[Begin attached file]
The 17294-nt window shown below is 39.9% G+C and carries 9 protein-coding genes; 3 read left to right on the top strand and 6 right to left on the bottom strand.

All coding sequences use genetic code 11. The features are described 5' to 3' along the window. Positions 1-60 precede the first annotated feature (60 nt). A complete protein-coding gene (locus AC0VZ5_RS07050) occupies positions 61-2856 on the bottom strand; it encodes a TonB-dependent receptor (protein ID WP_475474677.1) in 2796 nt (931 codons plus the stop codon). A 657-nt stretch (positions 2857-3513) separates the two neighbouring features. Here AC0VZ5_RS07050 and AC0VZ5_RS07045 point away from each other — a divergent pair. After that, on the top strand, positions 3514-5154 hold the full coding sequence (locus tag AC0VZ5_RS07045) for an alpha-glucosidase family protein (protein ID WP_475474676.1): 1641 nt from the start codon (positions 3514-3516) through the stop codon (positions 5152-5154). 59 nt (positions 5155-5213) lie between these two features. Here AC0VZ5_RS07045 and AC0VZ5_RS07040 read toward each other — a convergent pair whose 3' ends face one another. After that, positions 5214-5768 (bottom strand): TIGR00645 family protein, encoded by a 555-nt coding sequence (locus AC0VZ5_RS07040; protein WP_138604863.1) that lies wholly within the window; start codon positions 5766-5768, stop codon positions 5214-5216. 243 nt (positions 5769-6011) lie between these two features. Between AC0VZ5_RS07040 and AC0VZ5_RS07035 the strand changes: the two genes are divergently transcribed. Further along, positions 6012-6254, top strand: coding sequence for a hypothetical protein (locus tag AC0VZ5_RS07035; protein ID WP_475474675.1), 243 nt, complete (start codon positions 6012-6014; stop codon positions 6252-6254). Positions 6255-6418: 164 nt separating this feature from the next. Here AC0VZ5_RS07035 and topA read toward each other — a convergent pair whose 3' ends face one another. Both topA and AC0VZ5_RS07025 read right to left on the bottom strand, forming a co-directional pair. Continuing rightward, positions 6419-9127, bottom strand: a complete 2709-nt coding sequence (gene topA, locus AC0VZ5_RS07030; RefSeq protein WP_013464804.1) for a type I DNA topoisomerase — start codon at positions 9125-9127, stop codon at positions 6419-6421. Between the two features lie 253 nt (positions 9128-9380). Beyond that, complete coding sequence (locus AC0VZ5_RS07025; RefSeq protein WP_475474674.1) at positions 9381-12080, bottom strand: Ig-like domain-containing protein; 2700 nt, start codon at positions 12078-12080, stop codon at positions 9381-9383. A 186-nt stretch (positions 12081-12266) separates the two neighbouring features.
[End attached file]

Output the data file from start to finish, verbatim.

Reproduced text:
The 17294-nt window shown below is 39.9% G+C and carries 9 protein-coding genes; 3 read left to right on the top strand and 6 right to left on the bottom strand.

All coding sequences use genetic code 11. The features are described 5' to 3' along the window. Positions 1-60 precede the first annotated feature (60 nt). A complete protein-coding gene (locus AC0VZ5_RS07050) occupies positions 61-2856 on the bottom strand; it encodes a TonB-dependent receptor (protein ID WP_475474677.1) in 2796 nt (931 codons plus the stop codon). A 657-nt stretch (positions 2857-3513) separates the two neighbouring features. Here AC0VZ5_RS07050 and AC0VZ5_RS07045 point away from each other — a divergent pair. After that, on the top strand, positions 3514-5154 hold the full coding sequence (locus tag AC0VZ5_RS07045) for an alpha-glucosidase family protein (protein ID WP_475474676.1): 1641 nt from the start codon (positions 3514-3516) through the stop codon (positions 5152-5154). 59 nt (positions 5155-5213) lie between these two features. Here AC0VZ5_RS07045 and AC0VZ5_RS07040 read toward each other — a convergent pair whose 3' ends face one another. After that, positions 5214-5768 (bottom strand): TIGR00645 family protein, encoded by a 555-nt coding sequence (locus AC0VZ5_RS07040; protein WP_138604863.1) that lies wholly within the window; start codon positions 5766-5768, stop codon positions 5214-5216. 243 nt (positions 5769-6011) lie between these two features. Between AC0VZ5_RS07040 and AC0VZ5_RS07035 the strand changes: the two genes are divergently transcribed. Further along, positions 6012-6254, top strand: coding sequence for a hypothetical protein (locus tag AC0VZ5_RS07035; protein ID WP_475474675.1), 243 nt, complete (start codon positions 6012-6014; stop codon positions 6252-6254). Positions 6255-6418: 164 nt separating this feature from the next. Here AC0VZ5_RS07035 and topA read toward each other — a convergent pair whose 3' ends face one another. Both topA and AC0VZ5_RS07025 read right to left on the bottom strand, forming a co-directional pair. Continuing rightward, positions 6419-9127, bottom strand: a complete 2709-nt coding sequence (gene topA, locus AC0VZ5_RS07030; RefSeq protein WP_013464804.1) for a type I DNA topoisomerase — start codon at positions 9125-9127, stop codon at positions 6419-6421. Between the two features lie 253 nt (positions 9128-9380). Beyond that, complete coding sequence (locus AC0VZ5_RS07025; RefSeq protein WP_475474674.1) at positions 9381-12080, bottom strand: Ig-like domain-containing protein; 2700 nt, start codon at positions 12078-12080, stop codon at positions 9381-9383. A 186-nt stretch (positions 12081-12266) separates the two neighbouring features.